Source: What to see in Hiroshima and the Setouchi Region, Japan

Hiroshima Peace Memorial – Hiroshima, Japan; Denben; Waymarking


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In pictures: Hiroshima remembers, 73 years after ‘Little Boy’; Lainey Loh; Travel Wire Asia

Japan is marking 73 years since the US dropped the atomic bomb on Hiroshima, one of the only times the US has used nuclear weapons as warfare, the other being Nagasaki.

Source: In pictures: Hiroshima remembers, 73 years after ‘Little Boy’

What I Found When I Visited Japan’s Hiroshima Memorial; Fred Pearce; History News Network

“It seemed to me that Japan could contemplate the bombing with stoicism and dignity. The defeat, however, was too much.”

Source: What I Found When I Visited Japan’s Hiroshima Memorial

A quest to symbolise peace; Gulf Times

“I was having lunch with my navy colleagues when the incredible news of the atomic bombing of Hiroshima arrived.

Source: A quest to symbolise peace

Face to face with HISTORY; Sarthak Saraswat; The Hindu


Japan – Hiroshima Peace Memorial (Genbaku Dome)

If you are a history buff then check out these sites…

Curiosity can be a wonderful thing. It keeps the mind active and encourages scepticism. Inquisitiveness pays off when you are learning about the history of humanity and how the world evolved to become what it is today. If you find books boring and seek to gain knowledge through an exciting source, how about venturing to different countries and experiencing their stories first hand? Here are some places that are brimming with thrilling stories. Be sure to take your sturdiest pair of walking shoes!

Looking forward

Hiroshima Peace Memorial Park and Miyagima Island Tour, Japan

These spectacular locations, that are also UNESCO World Heritage sites, are reminders of the destruction that war can wreak. Spread across an area of 120,000 sq m, the park is dedicated to the victims of the U.S.’ nuclear attack on the city of Hiroshima on August 6, 1945. It comprises museums, monuments, memorials and sprawling lawns.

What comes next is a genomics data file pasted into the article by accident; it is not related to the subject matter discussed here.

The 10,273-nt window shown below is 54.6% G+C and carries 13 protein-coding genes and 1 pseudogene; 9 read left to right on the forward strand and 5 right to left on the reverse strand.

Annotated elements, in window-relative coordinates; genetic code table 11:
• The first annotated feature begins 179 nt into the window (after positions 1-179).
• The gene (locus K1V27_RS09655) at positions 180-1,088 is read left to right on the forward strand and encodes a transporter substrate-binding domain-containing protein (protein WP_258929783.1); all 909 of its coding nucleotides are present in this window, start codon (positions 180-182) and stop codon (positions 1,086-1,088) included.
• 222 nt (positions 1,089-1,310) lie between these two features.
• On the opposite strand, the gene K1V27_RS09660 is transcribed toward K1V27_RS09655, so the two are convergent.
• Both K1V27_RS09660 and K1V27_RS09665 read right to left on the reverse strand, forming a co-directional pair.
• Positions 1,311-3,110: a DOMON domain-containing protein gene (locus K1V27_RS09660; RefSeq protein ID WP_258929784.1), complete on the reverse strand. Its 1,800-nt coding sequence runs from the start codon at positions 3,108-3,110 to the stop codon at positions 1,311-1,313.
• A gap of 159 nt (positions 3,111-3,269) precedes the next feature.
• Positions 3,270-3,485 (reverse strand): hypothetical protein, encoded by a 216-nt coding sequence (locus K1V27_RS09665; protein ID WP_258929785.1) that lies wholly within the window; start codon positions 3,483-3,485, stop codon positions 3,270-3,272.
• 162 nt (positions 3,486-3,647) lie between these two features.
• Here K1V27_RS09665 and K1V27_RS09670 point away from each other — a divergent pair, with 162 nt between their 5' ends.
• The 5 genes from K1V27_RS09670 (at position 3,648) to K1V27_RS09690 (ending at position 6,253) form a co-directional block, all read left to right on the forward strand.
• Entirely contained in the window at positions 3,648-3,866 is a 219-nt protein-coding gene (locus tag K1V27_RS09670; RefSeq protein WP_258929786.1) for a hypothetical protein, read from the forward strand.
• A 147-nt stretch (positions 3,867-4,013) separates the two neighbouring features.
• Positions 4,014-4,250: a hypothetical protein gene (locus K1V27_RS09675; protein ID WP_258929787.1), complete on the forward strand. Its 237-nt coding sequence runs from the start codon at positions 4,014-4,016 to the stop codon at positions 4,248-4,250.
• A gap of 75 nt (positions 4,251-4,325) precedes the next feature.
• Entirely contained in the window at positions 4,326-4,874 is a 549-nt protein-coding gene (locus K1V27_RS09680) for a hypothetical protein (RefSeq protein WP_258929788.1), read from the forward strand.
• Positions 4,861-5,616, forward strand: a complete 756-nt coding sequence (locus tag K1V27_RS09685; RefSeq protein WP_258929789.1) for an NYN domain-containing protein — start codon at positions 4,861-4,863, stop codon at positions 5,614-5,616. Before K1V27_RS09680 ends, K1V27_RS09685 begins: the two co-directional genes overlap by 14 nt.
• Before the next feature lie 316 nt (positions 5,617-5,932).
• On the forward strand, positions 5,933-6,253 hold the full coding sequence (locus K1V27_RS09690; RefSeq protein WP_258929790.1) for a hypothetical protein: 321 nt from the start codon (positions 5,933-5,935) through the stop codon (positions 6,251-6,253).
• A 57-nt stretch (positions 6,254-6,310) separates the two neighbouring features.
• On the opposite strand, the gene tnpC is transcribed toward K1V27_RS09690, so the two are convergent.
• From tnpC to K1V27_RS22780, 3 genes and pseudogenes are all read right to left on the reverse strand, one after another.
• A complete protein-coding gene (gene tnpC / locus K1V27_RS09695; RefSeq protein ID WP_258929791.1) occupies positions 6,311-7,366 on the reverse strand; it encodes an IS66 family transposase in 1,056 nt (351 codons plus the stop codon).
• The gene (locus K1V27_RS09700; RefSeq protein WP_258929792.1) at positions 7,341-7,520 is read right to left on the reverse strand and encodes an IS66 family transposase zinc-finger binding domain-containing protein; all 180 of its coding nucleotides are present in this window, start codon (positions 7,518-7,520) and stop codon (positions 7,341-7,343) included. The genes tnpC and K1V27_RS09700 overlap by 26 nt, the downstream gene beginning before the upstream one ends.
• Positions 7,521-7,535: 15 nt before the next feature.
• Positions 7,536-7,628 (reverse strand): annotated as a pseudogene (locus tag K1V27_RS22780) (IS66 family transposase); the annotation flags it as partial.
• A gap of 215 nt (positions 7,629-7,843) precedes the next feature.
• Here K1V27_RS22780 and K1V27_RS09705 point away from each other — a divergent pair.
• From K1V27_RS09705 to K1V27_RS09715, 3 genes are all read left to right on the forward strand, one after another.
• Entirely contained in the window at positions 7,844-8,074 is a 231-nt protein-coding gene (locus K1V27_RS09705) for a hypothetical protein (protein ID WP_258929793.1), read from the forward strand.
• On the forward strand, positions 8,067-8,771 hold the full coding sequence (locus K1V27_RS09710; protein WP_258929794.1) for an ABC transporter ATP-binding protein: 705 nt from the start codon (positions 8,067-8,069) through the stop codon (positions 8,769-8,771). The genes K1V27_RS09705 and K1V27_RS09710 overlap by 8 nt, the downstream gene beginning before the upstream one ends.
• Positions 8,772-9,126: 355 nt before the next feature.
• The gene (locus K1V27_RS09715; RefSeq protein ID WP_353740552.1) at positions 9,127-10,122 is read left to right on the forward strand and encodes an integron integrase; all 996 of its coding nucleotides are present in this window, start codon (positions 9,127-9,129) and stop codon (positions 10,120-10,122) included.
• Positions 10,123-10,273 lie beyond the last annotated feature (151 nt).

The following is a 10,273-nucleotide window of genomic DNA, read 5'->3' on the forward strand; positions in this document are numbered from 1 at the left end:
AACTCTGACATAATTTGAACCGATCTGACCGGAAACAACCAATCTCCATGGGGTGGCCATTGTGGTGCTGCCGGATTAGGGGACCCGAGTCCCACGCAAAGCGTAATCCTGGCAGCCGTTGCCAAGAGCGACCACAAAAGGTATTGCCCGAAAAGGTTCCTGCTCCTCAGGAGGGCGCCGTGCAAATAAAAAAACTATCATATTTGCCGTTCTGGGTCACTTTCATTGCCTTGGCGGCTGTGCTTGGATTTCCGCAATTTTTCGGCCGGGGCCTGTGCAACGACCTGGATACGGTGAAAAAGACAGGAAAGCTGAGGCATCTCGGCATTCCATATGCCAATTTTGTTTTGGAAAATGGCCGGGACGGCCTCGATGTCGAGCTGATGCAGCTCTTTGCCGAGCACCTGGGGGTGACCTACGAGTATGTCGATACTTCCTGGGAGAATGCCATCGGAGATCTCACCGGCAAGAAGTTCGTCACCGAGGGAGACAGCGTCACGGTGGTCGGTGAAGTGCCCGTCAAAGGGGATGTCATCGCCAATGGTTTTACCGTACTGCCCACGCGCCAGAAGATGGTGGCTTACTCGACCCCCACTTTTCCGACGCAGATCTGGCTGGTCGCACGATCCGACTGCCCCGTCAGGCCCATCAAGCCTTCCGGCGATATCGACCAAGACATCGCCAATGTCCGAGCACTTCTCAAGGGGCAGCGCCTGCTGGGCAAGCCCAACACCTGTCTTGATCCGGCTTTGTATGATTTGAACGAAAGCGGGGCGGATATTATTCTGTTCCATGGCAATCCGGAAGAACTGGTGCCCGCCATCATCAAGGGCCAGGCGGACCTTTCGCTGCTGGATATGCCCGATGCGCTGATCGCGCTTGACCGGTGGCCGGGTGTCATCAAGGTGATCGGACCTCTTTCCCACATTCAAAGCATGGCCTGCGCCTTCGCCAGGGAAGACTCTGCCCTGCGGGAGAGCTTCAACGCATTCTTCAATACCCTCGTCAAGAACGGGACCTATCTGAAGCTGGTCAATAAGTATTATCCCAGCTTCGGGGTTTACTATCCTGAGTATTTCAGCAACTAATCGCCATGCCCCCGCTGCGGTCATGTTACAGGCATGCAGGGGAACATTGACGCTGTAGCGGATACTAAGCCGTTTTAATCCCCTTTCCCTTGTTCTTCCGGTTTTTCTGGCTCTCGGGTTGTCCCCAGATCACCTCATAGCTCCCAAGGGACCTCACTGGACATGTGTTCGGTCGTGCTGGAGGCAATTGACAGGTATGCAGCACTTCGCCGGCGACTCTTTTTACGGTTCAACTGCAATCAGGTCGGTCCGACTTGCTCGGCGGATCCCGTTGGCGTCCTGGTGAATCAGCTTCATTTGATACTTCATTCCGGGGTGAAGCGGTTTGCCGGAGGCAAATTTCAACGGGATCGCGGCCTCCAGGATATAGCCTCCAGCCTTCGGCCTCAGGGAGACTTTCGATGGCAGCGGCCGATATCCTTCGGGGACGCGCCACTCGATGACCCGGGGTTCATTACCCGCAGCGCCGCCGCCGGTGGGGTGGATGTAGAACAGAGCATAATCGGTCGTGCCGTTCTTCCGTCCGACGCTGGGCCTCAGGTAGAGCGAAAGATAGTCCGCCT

Instead of redeveloping the area, the Japanese decided to devote it to advocating world peace.

Read more from source: Face to face with HISTORY

How Hiroshima rose from the ashes; Steve John Powell; BBC

Japan – Hiroshima Peace Memorial (Genbaku Dome)

A remarkable series of events is ensuring that Hiroshima will go down in history for far more inspirational reasons than the A-bomb.

On a torrid August day in Hiroshima’s Peace Memorial Park, lotus flowers were blooming in the pond surrounding the Peace Bell. A party of elementary school children in their bright yellow hats lined up to toll the bell; all visitors are welcome to do so, and its hopeful sound regularly booms out across the park. While they waited their turn, the children pointed excitedly at the powder-blue dragonflies darting among the blooms.

These flowers have great symbolic importance in Japan. At temples throughout the country you’ll see statues of Buddha seated in a lotus blossom. The way the exquisite flower grows out of the mud at the bottom of a pond symbolises how Buddha rose above suffering to find enlightenment.